cess m every way. V ear was en
tertained lest the weather should
not prove favorable, but the fear was
ungrounded. From 5 to 11 p. m;
there was a constant stream of vi
itors who were served ice cream and
cake, or coffee and cake, just as
they preferred. During the even
Ing five hack loads of people arriv
ed from Albany and helped swell
the crowd and make things merry
The lawn was beautifully decorated
with evergreens and illuminated by.
Chinese lanterns. The net receipts
At the Palace Hotel, Indepen
dence, Saturday the 29th of June,
by Rev. E. J." Thompson, D. D.,
Marcus C Williams- and Clara
Q'Kelley The wedding was a de
lightful event, the guests being the
parents of the contracting parties;
Mr. Williams will be remembered
a3 a member of the last graduating
class of the O A C, and a very es
timable - and worthy : young ..man.'
He graduated from the department
of pharmacy with special honor and
has a fine position in the drug store
at Amity. - Miw O'Kelley is well
known in Corvallis as a lovely and
most excellent young lady. A host
of friends will congratulate "Clyde"
and hia beautiful bride, and wish
them much joy and prosperity all
through life's journey and in their
new home at Amity,
Welcomed and Royally Entertained by Onr
Citizens The Mayor's Speech.
Twelve of the 17 members of the lliver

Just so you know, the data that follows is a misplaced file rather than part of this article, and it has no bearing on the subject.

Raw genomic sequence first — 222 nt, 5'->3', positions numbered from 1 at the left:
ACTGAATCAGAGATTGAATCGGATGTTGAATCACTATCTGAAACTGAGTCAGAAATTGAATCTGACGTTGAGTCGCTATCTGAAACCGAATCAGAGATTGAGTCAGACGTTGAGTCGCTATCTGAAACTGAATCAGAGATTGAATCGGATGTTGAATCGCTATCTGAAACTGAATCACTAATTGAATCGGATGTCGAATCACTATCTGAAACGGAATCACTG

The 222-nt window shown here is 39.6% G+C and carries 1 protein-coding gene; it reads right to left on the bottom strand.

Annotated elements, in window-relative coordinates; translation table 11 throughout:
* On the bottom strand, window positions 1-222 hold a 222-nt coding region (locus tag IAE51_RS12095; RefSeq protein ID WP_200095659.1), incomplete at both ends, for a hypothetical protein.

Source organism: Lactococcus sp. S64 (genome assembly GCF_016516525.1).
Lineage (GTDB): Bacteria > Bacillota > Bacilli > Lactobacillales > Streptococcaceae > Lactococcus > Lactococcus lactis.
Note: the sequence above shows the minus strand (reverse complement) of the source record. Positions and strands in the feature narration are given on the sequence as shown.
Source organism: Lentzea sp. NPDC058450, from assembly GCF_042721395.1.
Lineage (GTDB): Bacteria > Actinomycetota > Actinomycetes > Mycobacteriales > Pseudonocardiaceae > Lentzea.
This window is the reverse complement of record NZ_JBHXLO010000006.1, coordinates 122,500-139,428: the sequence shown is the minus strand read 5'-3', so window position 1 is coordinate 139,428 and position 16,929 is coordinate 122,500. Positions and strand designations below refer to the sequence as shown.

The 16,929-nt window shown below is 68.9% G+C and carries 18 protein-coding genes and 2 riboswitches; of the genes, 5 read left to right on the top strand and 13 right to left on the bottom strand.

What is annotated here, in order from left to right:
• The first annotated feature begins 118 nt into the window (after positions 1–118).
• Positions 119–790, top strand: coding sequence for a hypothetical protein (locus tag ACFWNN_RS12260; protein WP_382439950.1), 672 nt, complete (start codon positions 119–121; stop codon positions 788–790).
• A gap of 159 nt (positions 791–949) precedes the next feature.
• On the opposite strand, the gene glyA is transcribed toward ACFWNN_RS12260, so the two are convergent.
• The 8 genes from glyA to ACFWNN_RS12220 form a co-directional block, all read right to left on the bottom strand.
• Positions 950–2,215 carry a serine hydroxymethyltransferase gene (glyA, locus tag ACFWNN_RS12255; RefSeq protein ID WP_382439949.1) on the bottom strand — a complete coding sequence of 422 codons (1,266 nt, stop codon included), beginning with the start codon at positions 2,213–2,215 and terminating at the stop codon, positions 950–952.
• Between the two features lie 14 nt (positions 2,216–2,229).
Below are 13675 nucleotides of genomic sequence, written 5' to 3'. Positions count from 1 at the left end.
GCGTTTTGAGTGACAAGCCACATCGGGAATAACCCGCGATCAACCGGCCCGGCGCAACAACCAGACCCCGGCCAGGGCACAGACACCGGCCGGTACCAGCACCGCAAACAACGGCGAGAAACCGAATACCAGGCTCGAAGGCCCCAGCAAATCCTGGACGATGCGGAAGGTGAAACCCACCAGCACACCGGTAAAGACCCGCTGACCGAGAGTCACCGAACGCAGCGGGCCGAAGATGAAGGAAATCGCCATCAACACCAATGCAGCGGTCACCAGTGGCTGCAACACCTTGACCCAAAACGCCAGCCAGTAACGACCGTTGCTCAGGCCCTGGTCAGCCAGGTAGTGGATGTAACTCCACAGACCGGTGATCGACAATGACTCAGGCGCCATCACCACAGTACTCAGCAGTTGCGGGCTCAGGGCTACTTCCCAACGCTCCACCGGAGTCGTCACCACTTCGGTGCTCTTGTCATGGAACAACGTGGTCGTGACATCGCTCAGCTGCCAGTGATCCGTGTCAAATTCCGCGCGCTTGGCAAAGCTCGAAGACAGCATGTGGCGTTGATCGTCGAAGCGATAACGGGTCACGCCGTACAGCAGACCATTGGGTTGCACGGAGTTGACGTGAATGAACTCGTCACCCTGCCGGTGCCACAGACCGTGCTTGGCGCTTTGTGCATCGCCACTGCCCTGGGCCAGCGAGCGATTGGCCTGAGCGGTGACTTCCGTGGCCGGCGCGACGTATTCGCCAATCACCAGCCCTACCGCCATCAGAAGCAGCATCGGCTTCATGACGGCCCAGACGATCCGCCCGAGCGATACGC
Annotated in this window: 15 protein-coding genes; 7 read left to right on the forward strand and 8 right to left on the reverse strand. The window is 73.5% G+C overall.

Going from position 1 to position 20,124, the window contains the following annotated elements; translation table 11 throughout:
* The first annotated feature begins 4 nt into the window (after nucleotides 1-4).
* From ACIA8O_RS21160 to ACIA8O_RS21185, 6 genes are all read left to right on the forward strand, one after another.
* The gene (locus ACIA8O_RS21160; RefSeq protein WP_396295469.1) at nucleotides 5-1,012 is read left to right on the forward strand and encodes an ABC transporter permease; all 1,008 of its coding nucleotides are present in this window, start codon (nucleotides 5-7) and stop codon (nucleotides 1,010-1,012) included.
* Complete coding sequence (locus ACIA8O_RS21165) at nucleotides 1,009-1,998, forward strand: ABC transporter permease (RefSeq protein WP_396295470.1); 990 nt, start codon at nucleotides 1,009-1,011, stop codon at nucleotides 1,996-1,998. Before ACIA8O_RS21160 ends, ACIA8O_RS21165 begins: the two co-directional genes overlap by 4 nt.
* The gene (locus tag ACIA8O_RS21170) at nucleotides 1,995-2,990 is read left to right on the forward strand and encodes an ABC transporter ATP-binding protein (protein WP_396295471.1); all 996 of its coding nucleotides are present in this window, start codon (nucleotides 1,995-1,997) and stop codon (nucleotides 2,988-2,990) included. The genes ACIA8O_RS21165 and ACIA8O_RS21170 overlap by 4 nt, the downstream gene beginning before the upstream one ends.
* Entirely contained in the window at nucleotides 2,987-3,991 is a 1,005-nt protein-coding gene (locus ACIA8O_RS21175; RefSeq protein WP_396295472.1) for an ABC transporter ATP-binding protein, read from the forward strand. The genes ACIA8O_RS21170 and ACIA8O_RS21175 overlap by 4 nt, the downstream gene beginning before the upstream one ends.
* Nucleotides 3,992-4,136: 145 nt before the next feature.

and Harbor committee of the House of
Representatives partook; of Corvallis'
hospitality, Saturday: '
Chairman Theodore C. Burton, of
Ohio; Roswell P. Bishop, ot New York;
Ernest F. Acheson, of Pennsylvania;
Page Morris, of Minnesota; Thomas H.
iTougue, of Oregon ; George P. Lawrence,
of Massachusetts; James H. Davidson,
of Wisconsin ; Bufus E. Lester, of
Georgia"; John H. Bankhead, of Ala
bama; P. D. McCnlloch, of Arkansas;
Albert 8. Berry, of Kentucky and Thos.
H. Wall, of Texas. , Mrs. Acheson, Mrs.
McCullough, Mies McCullough, Misses
Elizabeth and Florence Tongue also ac
companied the official party. Colonel
Jared Smith, United States Engineers,
came with the committee from San
Francisco, and he and Mrs. Smith came
with the excursion. . Others belonging
to the official party were Frank -H.
Hitchcock, chief of the Bureau of For
eign Markets of the Treasury Depart
ment, aud J. W. Hencke, secretary to
Chairman Burton. Senator Simon, Con
gressman Jones, of Washington, Willis
j. Duniway, 3. L. Eddy, S. W. Connell
jfind other distinguished citizens were